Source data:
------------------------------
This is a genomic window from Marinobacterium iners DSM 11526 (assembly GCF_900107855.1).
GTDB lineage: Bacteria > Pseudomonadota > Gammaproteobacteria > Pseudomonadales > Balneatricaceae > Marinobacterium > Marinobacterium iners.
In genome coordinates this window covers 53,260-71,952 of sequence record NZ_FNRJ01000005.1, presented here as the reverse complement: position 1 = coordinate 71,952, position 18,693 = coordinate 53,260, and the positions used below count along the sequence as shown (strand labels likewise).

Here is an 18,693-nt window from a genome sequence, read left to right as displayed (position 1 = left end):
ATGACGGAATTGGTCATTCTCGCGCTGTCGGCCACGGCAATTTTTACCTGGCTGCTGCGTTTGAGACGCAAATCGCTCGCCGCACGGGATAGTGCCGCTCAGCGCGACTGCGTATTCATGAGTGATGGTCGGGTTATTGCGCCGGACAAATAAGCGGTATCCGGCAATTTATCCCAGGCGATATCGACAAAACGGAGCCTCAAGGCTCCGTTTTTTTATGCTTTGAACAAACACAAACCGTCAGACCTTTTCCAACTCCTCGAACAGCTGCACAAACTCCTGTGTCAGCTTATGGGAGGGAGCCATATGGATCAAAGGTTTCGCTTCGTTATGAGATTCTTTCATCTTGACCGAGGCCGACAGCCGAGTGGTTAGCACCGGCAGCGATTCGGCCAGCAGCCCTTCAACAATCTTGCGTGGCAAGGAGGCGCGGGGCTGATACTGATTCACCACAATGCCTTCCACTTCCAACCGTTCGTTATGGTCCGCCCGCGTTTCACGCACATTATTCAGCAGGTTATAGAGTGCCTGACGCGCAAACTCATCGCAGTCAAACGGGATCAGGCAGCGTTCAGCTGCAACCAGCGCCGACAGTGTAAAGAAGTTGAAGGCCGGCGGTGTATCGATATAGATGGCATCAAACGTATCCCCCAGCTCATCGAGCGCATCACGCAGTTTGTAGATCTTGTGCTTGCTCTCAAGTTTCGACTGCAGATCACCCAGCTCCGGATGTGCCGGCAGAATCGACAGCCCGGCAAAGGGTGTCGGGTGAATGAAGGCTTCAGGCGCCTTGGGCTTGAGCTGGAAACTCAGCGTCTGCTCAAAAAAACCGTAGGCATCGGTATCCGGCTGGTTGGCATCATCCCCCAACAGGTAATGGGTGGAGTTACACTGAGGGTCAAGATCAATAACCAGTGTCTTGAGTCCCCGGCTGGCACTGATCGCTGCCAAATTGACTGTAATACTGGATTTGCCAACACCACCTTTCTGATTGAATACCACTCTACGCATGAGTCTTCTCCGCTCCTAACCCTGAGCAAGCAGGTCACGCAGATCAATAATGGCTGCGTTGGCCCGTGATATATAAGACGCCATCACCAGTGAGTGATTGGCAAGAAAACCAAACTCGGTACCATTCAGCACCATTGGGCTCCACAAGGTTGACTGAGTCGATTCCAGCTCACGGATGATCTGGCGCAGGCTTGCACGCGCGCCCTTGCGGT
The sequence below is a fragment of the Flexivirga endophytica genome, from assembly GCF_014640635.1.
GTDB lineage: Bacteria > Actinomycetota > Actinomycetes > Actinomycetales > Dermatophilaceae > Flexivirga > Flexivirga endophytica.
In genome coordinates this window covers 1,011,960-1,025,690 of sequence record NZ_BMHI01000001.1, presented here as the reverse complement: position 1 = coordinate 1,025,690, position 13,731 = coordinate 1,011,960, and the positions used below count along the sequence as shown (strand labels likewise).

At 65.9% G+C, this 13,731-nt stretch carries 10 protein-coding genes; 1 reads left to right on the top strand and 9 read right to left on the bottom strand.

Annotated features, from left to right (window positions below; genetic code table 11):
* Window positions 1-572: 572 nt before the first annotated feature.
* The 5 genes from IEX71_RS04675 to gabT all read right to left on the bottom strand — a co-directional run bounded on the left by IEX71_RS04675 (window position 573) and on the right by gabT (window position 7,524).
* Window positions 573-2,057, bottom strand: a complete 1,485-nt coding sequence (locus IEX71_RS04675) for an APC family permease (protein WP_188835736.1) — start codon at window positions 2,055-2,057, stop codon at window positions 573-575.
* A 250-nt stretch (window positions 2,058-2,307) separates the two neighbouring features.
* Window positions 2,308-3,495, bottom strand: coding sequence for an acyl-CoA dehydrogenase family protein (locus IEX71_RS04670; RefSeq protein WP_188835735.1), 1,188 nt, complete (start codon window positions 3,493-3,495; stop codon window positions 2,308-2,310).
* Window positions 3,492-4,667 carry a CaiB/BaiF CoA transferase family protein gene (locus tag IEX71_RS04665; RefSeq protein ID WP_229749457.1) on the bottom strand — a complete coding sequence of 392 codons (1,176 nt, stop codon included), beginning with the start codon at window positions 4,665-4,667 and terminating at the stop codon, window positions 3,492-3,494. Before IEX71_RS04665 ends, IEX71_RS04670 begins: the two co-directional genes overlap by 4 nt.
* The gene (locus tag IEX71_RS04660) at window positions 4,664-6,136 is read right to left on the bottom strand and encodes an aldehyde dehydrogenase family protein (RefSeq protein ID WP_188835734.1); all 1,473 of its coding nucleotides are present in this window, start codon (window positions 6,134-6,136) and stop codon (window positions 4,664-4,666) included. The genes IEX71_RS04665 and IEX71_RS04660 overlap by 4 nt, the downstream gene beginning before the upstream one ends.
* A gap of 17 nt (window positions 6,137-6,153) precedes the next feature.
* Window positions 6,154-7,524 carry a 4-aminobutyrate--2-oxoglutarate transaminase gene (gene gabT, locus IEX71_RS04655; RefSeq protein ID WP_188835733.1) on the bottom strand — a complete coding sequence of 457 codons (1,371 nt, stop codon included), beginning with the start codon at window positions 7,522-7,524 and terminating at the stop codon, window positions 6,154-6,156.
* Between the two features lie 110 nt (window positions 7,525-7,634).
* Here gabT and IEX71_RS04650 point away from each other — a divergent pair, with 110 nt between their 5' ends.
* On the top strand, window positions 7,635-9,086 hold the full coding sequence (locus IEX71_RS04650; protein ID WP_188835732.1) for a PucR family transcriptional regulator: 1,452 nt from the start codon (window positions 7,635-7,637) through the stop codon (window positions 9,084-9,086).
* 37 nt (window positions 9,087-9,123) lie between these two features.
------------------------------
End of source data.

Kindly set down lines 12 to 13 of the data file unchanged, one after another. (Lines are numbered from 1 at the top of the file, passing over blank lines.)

* The 5 genes from IEX71_RS04675 to gabT all read right to left on the bottom strand — a co-directional run bounded on the left by IEX71_RS04675 (window position 573) and on the right by gabT (window position 7,524).
* Window positions 573-2,057, bottom strand: a complete 1,485-nt coding sequence (locus IEX71_RS04675) for an APC family permease (protein WP_188835736.1) — start codon at window positions 2,055-2,057, stop codon at window positions 573-575.